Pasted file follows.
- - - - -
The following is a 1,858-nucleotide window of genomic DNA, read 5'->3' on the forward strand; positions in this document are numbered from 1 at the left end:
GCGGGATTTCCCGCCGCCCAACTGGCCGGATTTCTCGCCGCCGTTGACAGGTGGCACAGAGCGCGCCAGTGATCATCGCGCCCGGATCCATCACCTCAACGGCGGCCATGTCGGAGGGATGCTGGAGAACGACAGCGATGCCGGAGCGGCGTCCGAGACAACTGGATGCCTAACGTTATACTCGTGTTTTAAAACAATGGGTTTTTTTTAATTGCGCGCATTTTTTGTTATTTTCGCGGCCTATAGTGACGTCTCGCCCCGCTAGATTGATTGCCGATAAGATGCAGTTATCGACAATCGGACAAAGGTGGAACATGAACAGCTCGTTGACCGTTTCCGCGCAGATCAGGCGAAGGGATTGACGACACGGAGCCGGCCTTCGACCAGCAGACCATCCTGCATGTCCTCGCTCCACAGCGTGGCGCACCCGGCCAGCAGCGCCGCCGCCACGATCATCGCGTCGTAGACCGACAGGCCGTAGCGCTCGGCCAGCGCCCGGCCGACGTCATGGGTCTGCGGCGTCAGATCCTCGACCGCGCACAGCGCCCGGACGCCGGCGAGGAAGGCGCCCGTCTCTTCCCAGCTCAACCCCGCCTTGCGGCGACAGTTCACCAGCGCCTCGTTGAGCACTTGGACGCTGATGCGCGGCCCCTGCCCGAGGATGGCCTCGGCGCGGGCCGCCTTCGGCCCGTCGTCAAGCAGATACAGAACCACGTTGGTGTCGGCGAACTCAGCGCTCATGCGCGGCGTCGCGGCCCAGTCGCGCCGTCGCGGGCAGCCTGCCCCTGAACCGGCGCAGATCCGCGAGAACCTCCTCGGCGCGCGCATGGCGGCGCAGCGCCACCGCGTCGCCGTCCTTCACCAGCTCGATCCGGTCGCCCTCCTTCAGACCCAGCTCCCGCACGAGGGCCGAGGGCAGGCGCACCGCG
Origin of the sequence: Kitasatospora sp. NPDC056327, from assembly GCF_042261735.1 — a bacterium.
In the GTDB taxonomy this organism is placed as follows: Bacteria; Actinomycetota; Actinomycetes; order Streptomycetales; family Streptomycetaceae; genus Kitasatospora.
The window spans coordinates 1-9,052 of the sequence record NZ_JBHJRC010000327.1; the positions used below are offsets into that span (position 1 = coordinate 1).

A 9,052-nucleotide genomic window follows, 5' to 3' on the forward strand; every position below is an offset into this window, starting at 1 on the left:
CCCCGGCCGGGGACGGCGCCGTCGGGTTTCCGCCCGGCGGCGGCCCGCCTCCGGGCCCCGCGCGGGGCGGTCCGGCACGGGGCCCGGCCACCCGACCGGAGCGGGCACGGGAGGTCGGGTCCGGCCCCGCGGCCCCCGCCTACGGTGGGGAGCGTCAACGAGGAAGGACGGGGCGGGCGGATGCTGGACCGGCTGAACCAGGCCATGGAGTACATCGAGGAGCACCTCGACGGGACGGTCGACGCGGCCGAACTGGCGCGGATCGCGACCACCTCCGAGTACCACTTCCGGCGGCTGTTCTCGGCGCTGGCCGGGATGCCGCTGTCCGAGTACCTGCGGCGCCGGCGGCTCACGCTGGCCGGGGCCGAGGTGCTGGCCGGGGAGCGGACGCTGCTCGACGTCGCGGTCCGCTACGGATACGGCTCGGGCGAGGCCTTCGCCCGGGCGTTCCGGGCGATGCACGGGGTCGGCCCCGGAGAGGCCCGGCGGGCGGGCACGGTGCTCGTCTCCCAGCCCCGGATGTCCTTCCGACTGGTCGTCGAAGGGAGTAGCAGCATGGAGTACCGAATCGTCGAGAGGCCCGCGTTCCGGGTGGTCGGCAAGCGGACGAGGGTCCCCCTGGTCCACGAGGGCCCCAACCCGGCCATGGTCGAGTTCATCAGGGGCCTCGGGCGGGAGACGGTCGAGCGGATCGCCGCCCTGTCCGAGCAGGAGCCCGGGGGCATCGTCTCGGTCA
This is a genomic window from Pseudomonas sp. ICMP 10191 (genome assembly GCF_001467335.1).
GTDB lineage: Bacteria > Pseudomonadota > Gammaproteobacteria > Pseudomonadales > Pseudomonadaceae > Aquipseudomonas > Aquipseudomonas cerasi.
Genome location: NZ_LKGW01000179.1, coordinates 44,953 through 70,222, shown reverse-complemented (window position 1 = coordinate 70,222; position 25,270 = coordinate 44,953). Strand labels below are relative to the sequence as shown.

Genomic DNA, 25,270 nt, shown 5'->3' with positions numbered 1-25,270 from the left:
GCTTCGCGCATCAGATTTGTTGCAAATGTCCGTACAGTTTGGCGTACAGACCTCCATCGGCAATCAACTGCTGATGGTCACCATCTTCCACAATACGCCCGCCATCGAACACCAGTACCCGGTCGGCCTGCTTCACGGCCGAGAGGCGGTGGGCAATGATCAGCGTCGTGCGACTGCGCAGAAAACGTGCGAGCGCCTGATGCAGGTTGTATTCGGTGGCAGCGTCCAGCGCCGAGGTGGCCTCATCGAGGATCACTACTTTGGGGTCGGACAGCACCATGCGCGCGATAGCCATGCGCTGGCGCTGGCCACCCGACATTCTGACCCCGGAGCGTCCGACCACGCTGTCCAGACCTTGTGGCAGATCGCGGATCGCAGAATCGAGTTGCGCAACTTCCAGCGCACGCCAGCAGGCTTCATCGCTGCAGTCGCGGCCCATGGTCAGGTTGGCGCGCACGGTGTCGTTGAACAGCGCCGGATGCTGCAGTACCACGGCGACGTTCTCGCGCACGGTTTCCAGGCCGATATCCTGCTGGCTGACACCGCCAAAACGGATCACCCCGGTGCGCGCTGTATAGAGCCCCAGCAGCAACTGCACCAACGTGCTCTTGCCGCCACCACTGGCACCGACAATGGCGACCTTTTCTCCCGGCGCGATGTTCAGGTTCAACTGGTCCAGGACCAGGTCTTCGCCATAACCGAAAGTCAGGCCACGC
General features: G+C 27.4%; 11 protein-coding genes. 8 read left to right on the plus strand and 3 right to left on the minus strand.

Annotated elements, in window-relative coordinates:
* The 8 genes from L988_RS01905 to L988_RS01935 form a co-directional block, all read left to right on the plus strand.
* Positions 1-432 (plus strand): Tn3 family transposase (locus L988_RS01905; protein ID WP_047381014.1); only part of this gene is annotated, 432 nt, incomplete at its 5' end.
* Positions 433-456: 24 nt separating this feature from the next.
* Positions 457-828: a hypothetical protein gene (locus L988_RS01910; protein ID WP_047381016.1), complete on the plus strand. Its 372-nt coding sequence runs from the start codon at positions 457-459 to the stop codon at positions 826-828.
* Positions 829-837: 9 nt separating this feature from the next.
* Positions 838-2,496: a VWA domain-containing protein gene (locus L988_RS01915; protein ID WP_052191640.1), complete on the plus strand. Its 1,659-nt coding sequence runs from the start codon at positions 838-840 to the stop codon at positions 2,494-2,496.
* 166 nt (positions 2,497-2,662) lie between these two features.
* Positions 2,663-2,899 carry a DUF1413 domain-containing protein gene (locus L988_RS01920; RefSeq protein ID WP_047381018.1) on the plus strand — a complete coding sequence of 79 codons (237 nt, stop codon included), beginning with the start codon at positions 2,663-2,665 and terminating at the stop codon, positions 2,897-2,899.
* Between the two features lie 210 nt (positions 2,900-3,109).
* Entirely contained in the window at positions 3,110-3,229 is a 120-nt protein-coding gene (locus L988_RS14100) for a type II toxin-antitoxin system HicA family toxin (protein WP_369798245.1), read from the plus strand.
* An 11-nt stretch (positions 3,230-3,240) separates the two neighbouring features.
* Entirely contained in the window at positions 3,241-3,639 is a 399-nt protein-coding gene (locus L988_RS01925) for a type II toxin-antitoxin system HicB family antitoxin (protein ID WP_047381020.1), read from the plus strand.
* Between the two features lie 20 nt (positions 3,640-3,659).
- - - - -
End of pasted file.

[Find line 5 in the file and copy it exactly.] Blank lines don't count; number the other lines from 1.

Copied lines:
The window spans coordinates 1-9,052 of the sequence record NZ_JBHJRC010000327.1; the positions used below are offsets into that span (position 1 = coordinate 1).